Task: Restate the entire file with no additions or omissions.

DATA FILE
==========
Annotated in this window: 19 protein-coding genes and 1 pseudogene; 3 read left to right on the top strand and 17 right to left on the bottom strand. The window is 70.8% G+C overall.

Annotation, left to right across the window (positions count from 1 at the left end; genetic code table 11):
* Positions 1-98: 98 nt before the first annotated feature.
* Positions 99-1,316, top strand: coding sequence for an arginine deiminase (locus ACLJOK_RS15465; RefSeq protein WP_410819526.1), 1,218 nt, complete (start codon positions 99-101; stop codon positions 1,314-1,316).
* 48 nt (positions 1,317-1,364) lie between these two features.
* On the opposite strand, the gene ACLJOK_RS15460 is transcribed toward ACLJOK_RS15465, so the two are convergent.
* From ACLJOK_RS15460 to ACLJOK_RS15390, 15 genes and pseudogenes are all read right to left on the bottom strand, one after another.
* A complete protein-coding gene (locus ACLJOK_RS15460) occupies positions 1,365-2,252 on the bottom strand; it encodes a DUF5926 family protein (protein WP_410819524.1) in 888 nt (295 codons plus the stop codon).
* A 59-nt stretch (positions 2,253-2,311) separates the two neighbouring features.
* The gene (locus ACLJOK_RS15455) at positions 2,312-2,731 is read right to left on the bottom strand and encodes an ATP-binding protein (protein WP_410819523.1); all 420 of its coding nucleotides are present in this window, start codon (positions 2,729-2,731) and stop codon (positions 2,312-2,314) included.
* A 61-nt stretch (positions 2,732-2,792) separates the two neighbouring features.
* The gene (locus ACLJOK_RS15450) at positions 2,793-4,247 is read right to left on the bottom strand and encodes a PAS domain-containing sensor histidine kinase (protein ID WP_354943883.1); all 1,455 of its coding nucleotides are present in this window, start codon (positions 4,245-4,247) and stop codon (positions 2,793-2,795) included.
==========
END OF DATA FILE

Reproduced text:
Annotated in this window: 19 protein-coding genes and 1 pseudogene; 3 read left to right on the top strand and 17 right to left on the bottom strand. The window is 70.8% G+C overall.

Annotation, left to right across the window (positions count from 1 at the left end; genetic code table 11):
* Positions 1-98: 98 nt before the first annotated feature.
* Positions 99-1,316, top strand: coding sequence for an arginine deiminase (locus ACLJOK_RS15465; RefSeq protein WP_410819526.1), 1,218 nt, complete (start codon positions 99-101; stop codon positions 1,314-1,316).
* 48 nt (positions 1,317-1,364) lie between these two features.
* On the opposite strand, the gene ACLJOK_RS15460 is transcribed toward ACLJOK_RS15465, so the two are convergent.
* From ACLJOK_RS15460 to ACLJOK_RS15390, 15 genes and pseudogenes are all read right to left on the bottom strand, one after another.
* A complete protein-coding gene (locus ACLJOK_RS15460) occupies positions 1,365-2,252 on the bottom strand; it encodes a DUF5926 family protein (protein WP_410819524.1) in 888 nt (295 codons plus the stop codon).
* A 59-nt stretch (positions 2,253-2,311) separates the two neighbouring features.
* The gene (locus ACLJOK_RS15455) at positions 2,312-2,731 is read right to left on the bottom strand and encodes an ATP-binding protein (protein WP_410819523.1); all 420 of its coding nucleotides are present in this window, start codon (positions 2,729-2,731) and stop codon (positions 2,312-2,314) included.
* A 61-nt stretch (positions 2,732-2,792) separates the two neighbouring features.
* The gene (locus ACLJOK_RS15450) at positions 2,793-4,247 is read right to left on the bottom strand and encodes a PAS domain-containing sensor histidine kinase (protein ID WP_354943883.1); all 1,455 of its coding nucleotides are present in this window, start codon (positions 4,245-4,247) and stop codon (positions 2,793-2,795) included.